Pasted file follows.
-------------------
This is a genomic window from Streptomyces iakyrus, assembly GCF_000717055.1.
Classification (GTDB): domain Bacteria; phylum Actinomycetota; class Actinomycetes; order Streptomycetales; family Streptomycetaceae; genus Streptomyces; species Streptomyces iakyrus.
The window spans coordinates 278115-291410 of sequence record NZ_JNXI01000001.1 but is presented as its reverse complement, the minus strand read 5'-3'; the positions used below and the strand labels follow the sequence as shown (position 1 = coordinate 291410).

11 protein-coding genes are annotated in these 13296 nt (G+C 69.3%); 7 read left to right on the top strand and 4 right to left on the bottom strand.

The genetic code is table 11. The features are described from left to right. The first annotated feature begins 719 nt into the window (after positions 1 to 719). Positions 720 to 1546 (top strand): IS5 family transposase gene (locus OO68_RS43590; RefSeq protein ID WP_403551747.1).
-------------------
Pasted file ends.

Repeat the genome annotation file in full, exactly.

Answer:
This is a genomic window from Streptomyces iakyrus, assembly GCF_000717055.1.
Classification (GTDB): domain Bacteria; phylum Actinomycetota; class Actinomycetes; order Streptomycetales; family Streptomycetaceae; genus Streptomyces; species Streptomyces iakyrus.
The window spans coordinates 278115-291410 of sequence record NZ_JNXI01000001.1 but is presented as its reverse complement, the minus strand read 5'-3'; the positions used below and the strand labels follow the sequence as shown (position 1 = coordinate 291410).

11 protein-coding genes are annotated in these 13296 nt (G+C 69.3%); 7 read left to right on the top strand and 4 right to left on the bottom strand.

The genetic code is table 11. The features are described from left to right. The first annotated feature begins 719 nt into the window (after positions 1 to 719). Positions 720 to 1546 (top strand): IS5 family transposase gene (locus OO68_RS43590; RefSeq protein ID WP_403551747.1).